Reinhold Würth turned his father's wholesale screw company into a giant multinational. These days, Germany's sixth richest individual is enjoying the fruits of his labors collecting art and riding his Harley.
Reinhold Würth in front of the Würth Art Gallery
The name Würth may not carry the cachet of Porsche, but the Würth Group, which markets and distributes everything from screws and fasteners to power tools and drinking water pipes, is one of Germany's biggest postwar success stories.
The private company, based in the state of Baden-Württemberg, recorded sales of 6.2 billion euros ($7.2 billion) in 2004 and employs almost 47,000 people in 81 counties.
Much of that success can be traced back to Reinhold Würth, who, while not the founder of the company, is the man who turned it from a small provincial wholesaler to a manufacturing empire with more than 340 businesses in its portfolio.
Screws and Economic Miracles
It all started with a few nuts and bolts. The year was 1945 and much of Germany lay in ruins. That was when Reinhold Würth's father, Adolf, founded his wholesale screw business. Young Reinhold began there as an apprentice. When Adolf died unexpectedly of a heart attack in 1954, his son, then 19 years old, took over the company reins.
A Würth employee packs goods for shipment
From early on, Würth showed an acute business sense and set almost immediately on a path of expansion, making double-digit annual growth one of his goals, which he generally attained.
The timing was good. Many German cities and towns needed to be rebuilt after the war, and screws were in high demand. Würth kept the focus on a wide range of smaller workshops and craftsmen, and never became dependent on a few large industrial clients, who could have put downward pressure on his prices.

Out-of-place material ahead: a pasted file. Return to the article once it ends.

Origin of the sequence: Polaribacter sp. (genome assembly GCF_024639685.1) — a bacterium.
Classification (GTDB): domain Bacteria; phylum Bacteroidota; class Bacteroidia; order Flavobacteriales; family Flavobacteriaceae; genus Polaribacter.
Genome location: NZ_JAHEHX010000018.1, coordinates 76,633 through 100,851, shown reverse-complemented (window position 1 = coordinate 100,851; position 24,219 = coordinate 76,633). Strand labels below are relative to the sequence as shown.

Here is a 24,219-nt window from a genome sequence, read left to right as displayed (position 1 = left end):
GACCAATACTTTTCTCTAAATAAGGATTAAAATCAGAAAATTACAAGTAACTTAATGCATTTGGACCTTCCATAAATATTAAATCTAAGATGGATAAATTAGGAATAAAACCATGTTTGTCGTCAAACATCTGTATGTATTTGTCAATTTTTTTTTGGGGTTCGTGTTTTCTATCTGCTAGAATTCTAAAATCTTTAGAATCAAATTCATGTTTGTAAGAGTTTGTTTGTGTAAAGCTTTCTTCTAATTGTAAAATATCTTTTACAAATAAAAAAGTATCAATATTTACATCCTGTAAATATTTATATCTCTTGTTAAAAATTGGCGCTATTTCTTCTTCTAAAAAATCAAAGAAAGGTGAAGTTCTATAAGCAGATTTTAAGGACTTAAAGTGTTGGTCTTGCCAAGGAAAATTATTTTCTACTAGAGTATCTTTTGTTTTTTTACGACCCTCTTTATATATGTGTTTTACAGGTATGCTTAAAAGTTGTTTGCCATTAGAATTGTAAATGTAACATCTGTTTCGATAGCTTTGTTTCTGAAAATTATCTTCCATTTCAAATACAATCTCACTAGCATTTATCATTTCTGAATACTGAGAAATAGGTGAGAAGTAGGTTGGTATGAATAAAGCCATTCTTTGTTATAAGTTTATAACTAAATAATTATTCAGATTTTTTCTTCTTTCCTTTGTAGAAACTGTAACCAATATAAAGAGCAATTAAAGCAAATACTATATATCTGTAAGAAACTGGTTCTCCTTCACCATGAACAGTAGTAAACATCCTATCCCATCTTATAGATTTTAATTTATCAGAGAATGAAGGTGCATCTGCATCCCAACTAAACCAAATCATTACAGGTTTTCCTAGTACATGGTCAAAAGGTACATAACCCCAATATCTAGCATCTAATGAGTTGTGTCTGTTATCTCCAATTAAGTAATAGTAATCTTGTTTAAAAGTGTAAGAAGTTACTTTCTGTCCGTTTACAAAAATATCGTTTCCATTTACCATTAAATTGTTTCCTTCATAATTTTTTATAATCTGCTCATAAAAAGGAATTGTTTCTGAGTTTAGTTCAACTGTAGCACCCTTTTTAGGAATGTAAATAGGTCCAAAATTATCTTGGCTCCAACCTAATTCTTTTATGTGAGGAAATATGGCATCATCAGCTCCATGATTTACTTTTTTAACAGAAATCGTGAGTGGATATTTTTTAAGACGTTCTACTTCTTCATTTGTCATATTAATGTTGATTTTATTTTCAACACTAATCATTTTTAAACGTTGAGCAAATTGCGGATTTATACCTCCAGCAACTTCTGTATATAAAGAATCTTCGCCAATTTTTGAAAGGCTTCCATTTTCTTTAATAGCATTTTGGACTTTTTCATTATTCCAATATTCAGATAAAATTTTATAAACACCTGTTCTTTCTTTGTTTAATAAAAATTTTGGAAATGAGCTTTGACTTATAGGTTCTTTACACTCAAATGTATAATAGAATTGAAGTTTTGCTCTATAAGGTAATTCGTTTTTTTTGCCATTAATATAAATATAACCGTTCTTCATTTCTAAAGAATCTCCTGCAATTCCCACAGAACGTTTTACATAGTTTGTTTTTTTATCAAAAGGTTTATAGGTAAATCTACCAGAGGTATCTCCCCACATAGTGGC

Würth pioneered new management techniques long before they became fashionable. He decentralized decision making and let individual divisions and employees have a say in how their sections were run.
He is credited with creating an "esprit de corps" at the company that motivated employees and boosted the bottom line. He even arranged trips to Switzerland and the Caribbean for top-performing employees. The largest of these "family outings" included 1,600 co-workers and their family members, who were treated to a trip to France.
Motorcycles and modern art
In 1994, Würth retired from operative management of the company and took over the chair of the advisory board. But he hardly withdrew to a rocking chair on the porch, instead choosing to pursue his passions: art and motorcycles.
His enthusiasm for art began in the 1960s when he bought a watercolour by Emile Nolde. Today, he has a collection of 8,000 pieces of modern and contemporary art, including works by Picasso, Max Beckmann, Munch, and Christo.
The Würth Art Gallery in Schwäbisch Hall
In 1991, Würth, now one of Germany's most important art collectors, opened a museum in the town of Künzelsau-Gaisbach, where the company's headquarters is located. In May 2001, the Würth Art Gallery in Schwäbisch Hall was opened, providing another exhibition forum for his extensive collection.
When he's not buying art, the 70-year-old Würth likes to put on his biking gear and go cruising on his beloved Harley-Davidson. He also enjoys taking to the skies in one of his two private planes. Until the end of 2003, he had a professorship at the University of Karlsruhe and taught students the basics of entrepreneurialism. Not bad for a man who left school at the age of 14.